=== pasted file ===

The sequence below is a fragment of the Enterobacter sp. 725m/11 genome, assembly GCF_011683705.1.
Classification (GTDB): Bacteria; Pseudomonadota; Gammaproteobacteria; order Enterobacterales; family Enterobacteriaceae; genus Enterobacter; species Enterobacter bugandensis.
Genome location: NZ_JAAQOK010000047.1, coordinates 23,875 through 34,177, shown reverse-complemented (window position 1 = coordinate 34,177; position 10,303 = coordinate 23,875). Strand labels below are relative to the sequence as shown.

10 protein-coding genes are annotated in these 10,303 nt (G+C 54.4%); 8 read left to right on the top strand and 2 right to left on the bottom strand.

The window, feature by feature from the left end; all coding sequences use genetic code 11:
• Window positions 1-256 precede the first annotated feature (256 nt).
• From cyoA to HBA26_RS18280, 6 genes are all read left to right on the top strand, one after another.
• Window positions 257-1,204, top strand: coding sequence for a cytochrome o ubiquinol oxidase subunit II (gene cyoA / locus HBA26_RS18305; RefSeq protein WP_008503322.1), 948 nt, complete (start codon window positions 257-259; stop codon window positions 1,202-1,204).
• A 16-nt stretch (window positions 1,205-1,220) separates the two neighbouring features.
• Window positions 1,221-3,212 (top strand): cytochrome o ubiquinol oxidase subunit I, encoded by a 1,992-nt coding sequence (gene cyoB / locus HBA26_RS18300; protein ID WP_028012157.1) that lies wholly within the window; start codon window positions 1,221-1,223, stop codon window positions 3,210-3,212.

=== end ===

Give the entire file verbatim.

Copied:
The sequence below is a fragment of the Enterobacter sp. 725m/11 genome, assembly GCF_011683705.1.
Classification (GTDB): Bacteria; Pseudomonadota; Gammaproteobacteria; order Enterobacterales; family Enterobacteriaceae; genus Enterobacter; species Enterobacter bugandensis.
Genome location: NZ_JAAQOK010000047.1, coordinates 23,875 through 34,177, shown reverse-complemented (window position 1 = coordinate 34,177; position 10,303 = coordinate 23,875). Strand labels below are relative to the sequence as shown.

10 protein-coding genes are annotated in these 10,303 nt (G+C 54.4%); 8 read left to right on the top strand and 2 right to left on the bottom strand.

The window, feature by feature from the left end; all coding sequences use genetic code 11:
• Window positions 1-256 precede the first annotated feature (256 nt).
• From cyoA to HBA26_RS18280, 6 genes are all read left to right on the top strand, one after another.
• Window positions 257-1,204, top strand: coding sequence for a cytochrome o ubiquinol oxidase subunit II (gene cyoA / locus HBA26_RS18305; RefSeq protein WP_008503322.1), 948 nt, complete (start codon window positions 257-259; stop codon window positions 1,202-1,204).
• A 16-nt stretch (window positions 1,205-1,220) separates the two neighbouring features.
• Window positions 1,221-3,212 (top strand): cytochrome o ubiquinol oxidase subunit I, encoded by a 1,992-nt coding sequence (gene cyoB / locus HBA26_RS18300; protein ID WP_028012157.1) that lies wholly within the window; start codon window positions 1,221-1,223, stop codon window positions 3,210-3,212.